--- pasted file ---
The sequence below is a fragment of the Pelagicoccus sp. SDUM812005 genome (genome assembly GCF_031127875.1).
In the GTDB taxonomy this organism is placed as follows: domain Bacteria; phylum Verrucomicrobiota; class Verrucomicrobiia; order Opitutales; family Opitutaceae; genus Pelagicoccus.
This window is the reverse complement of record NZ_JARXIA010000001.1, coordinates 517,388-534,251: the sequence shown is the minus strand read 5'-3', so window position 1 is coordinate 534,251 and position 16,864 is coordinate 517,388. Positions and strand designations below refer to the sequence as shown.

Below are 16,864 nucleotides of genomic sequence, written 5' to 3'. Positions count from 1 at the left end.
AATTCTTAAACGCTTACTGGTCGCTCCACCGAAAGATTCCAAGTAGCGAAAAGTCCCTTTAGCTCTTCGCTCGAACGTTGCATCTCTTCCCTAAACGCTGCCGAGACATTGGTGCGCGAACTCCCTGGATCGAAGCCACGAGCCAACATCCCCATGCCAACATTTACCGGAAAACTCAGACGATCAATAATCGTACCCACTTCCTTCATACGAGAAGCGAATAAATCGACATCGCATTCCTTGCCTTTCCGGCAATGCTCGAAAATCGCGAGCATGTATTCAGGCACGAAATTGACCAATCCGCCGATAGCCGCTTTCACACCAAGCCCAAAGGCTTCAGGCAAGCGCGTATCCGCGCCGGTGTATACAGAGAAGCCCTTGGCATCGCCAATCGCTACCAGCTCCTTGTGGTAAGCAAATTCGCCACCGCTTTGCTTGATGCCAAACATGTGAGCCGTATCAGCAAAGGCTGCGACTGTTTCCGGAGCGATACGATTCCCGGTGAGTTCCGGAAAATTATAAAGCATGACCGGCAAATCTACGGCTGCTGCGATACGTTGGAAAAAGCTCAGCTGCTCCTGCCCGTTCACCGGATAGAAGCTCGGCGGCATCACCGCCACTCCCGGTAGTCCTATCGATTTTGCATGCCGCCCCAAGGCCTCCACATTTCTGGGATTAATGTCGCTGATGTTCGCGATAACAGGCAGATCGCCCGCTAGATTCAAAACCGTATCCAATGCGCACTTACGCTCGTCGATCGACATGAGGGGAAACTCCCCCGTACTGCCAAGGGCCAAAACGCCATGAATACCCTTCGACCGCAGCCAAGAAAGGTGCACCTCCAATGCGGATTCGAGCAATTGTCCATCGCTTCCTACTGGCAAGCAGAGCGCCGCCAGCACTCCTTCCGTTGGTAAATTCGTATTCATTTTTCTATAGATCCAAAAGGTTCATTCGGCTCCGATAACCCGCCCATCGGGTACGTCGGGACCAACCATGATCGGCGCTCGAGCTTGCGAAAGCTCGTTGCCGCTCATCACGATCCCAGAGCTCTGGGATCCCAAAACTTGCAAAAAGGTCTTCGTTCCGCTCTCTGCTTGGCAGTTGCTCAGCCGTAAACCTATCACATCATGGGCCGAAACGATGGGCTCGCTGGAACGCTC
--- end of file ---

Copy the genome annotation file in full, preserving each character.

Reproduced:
The sequence below is a fragment of the Pelagicoccus sp. SDUM812005 genome (genome assembly GCF_031127875.1).
In the GTDB taxonomy this organism is placed as follows: domain Bacteria; phylum Verrucomicrobiota; class Verrucomicrobiia; order Opitutales; family Opitutaceae; genus Pelagicoccus.
This window is the reverse complement of record NZ_JARXIA010000001.1, coordinates 517,388-534,251: the sequence shown is the minus strand read 5'-3', so window position 1 is coordinate 534,251 and position 16,864 is coordinate 517,388. Positions and strand designations below refer to the sequence as shown.

Below are 16,864 nucleotides of genomic sequence, written 5' to 3'. Positions count from 1 at the left end.
AATTCTTAAACGCTTACTGGTCGCTCCACCGAAAGATTCCAAGTAGCGAAAAGTCCCTTTAGCTCTTCGCTCGAACGTTGCATCTCTTCCCTAAACGCTGCCGAGACATTGGTGCGCGAACTCCCTGGATCGAAGCCACGAGCCAACATCCCCATGCCAACATTTACCGGAAAACTCAGACGATCAATAATCGTACCCACTTCCTTCATACGAGAAGCGAATAAATCGACATCGCATTCCTTGCCTTTCCGGCAATGCTCGAAAATCGCGAGCATGTATTCAGGCACGAAATTGACCAATCCGCCGATAGCCGCTTTCACACCAAGCCCAAAGGCTTCAGGCAAGCGCGTATCCGCGCCGGTGTATACAGAGAAGCCCTTGGCATCGCCAATCGCTACCAGCTCCTTGTGGTAAGCAAATTCGCCACCGCTTTGCTTGATGCCAAACATGTGAGCCGTATCAGCAAAGGCTGCGACTGTTTCCGGAGCGATACGATTCCCGGTGAGTTCCGGAAAATTATAAAGCATGACCGGCAAATCTACGGCTGCTGCGATACGTTGGAAAAAGCTCAGCTGCTCCTGCCCGTTCACCGGATAGAAGCTCGGCGGCATCACCGCCACTCCCGGTAGTCCTATCGATTTTGCATGCCGCCCCAAGGCCTCCACATTTCTGGGATTAATGTCGCTGATGTTCGCGATAACAGGCAGATCGCCCGCTAGATTCAAAACCGTATCCAATGCGCACTTACGCTCGTCGATCGACATGAGGGGAAACTCCCCCGTACTGCCAAGGGCCAAAACGCCATGAATACCCTTCGACCGCAGCCAAGAAAGGTGCACCTCCAATGCGGATTCGAGCAATTGTCCATCGCTTCCTACTGGCAAGCAGAGCGCCGCCAGCACTCCTTCCGTTGGTAAATTCGTATTCATTTTTCTATAGATCCAAAAGGTTCATTCGGCTCCGATAACCCGCCCATCGGGTACGTCGGGACCAACCATGATCGGCGCTCGAGCTTGCGAAAGCTCGTTGCCGCTCATCACGATCCCAGAGCTCTGGGATCCCAAAACTTGCAAAAAGGTCTTCGTTCCGCTCTCTGCTTGGCAGTTGCTCAGCCGTAAACCTATCACATCATGGGCCGAAACGATGGGCTCGCTGGAACGCTC